The Black Death hit all European countries in 1348. Italy was first, with sailors arriving in Sicily early in the year carrying the plague. Then it moved to the mainland and then it moved north and over the Alps to Germany and the rest of northern Europe. The experience of the plague in Germany was unique. In Germany, especially in the Rhineland, hysteria about the plague manifested itself in a unique outbreak of anti-Semitism. In many ways this explosion of hatred of the Jews would not be repeated with this degree of intensity until the 20th century. From Wikipedia: "Renewed religious fervor and fanaticism bloomed in the wake of the Black Death. Some Europeans targeted "various groups such as Jews, friars, foreigners, beggars, pilgrims", lepers, and Romani, blaming them for the crisis. Lepers, and others with skin diseases such as acne or psoriasis, were killed throughout Europe. Because 14th-century healers and governments were at a loss to explain or stop the disease, Europeans turned to astrological forces, earthquakes, and the poisoning of wells by Jews as possible reasons for outbreaks. Many believed the epidemic was a punishment by God for their sins, and could be relieved by winning God's forgiveness. There were many attacks against Jewish communities. In the Strasbourg massacre of February 1349, about 2,000 Jews were murdered. In August 1349, the Jewish communities in Mainz and Cologne were annihilated. By 1351, 60 major and 150 smaller Jewish communities had been destroyed. During this period many Jews relocated to Poland, where they received a warm welcome from King Casimir the Great."
A Mighty Fortress: A New History of the German People,
Gordon A. Craig,
The Great Mortality: An Intimate History of the Black Death,
Harper Pennial paperback, 2005,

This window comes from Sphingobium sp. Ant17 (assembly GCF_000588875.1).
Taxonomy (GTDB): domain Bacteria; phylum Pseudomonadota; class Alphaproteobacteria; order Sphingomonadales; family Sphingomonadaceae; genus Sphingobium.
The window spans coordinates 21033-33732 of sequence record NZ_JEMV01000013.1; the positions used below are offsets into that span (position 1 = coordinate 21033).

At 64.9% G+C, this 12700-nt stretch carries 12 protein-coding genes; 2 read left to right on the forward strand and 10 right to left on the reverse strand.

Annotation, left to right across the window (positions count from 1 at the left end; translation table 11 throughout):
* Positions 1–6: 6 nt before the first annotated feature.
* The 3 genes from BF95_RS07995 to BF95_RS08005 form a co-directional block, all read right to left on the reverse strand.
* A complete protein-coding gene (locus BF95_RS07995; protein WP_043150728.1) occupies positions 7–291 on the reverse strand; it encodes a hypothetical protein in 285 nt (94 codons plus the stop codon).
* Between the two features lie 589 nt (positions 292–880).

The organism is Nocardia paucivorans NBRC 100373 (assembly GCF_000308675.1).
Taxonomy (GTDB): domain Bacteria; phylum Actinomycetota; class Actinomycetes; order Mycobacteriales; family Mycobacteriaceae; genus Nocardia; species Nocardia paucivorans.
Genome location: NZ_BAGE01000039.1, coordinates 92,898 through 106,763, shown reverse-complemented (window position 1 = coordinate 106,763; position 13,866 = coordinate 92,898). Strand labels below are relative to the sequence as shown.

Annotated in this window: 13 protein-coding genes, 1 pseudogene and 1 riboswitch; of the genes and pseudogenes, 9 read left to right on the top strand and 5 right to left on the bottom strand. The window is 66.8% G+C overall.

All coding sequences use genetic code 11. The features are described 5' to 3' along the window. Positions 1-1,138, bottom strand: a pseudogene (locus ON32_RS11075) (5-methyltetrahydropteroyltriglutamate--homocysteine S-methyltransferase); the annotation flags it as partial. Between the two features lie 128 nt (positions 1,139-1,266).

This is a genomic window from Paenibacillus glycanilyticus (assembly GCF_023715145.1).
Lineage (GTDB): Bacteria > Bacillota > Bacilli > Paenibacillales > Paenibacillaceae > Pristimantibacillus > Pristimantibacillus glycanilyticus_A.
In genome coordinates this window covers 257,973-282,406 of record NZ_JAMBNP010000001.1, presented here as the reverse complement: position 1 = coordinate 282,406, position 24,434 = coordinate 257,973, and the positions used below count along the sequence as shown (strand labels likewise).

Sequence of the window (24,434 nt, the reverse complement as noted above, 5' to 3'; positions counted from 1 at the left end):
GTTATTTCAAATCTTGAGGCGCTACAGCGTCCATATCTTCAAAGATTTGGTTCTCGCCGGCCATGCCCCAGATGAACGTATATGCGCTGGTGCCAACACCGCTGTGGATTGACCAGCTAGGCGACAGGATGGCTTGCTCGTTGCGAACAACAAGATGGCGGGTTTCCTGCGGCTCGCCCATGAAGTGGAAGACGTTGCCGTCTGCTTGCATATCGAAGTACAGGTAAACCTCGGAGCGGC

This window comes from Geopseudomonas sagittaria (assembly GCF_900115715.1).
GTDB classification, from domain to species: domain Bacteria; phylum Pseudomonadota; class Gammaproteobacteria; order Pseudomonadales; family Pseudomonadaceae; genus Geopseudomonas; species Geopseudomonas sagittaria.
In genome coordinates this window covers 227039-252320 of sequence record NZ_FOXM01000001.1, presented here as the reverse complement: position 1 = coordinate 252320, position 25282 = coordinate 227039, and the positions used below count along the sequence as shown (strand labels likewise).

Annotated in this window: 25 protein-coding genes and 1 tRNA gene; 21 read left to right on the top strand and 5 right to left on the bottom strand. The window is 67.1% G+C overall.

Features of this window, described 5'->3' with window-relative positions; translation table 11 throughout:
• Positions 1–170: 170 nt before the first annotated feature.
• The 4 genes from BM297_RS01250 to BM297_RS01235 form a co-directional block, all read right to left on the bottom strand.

Amazon.com Review. A book chronicling one of the worst human disasters in recorded history really has no business being entertaining. But John Kelly's The Great Mortality is a page-turner despite its grim subject matter and graphic detail. Credit Kelly's animated prose and uncanny ability to drop his reader smack in the middle of the 14th century, as a heretofore unknown menace stalks Eurasia from "from the China Sea to the sleepy fishing villages of coastal Portugal [producing] suffering and death on a scale that, even after two world wars and twenty-seven million AIDS deaths worldwide, remains astonishing." Take Kelly's vivid description of London in the fall of 1348: "A nighttime walk across Medieval London would probably take only twenty minutes or so, but traversing the daytime city was a different matter.... Imagine a shopping mall where everyone shouts, no one washes, front teeth are uncommon and the shopping music is provided by the slaughterhouse up the road." Yikes, and that's before just about everything with a pulse starts dying and piling up in the streets, reducing the population of Europe by anywhere from a third to 60 percent in a few short years. In addition to taking readers on a walking tour through plague-ravaged Europe, Kelly heaps on the ancillary information and every last bit of it is captivating. We get a thorough breakdown of the three types of plagues that prey on humans; a detailed account of how the plague traveled from nation to nation (initially by boat via flea-infested rats); how floods (and the appalling hygiene of medieval people) made Europe so susceptible to the disease; how the plague triggered a new social hierarchy favoring women and the proletariat but also sparked vicious anti-Semitism; and especially, how the plague forever changed the way people viewed the church. Engrossing, accessible, and brimming with first-hand accounts drawn from the Middle Ages, The Great Mortality illuminates and inspires. History just doesn't get better than that. --Kim Hughes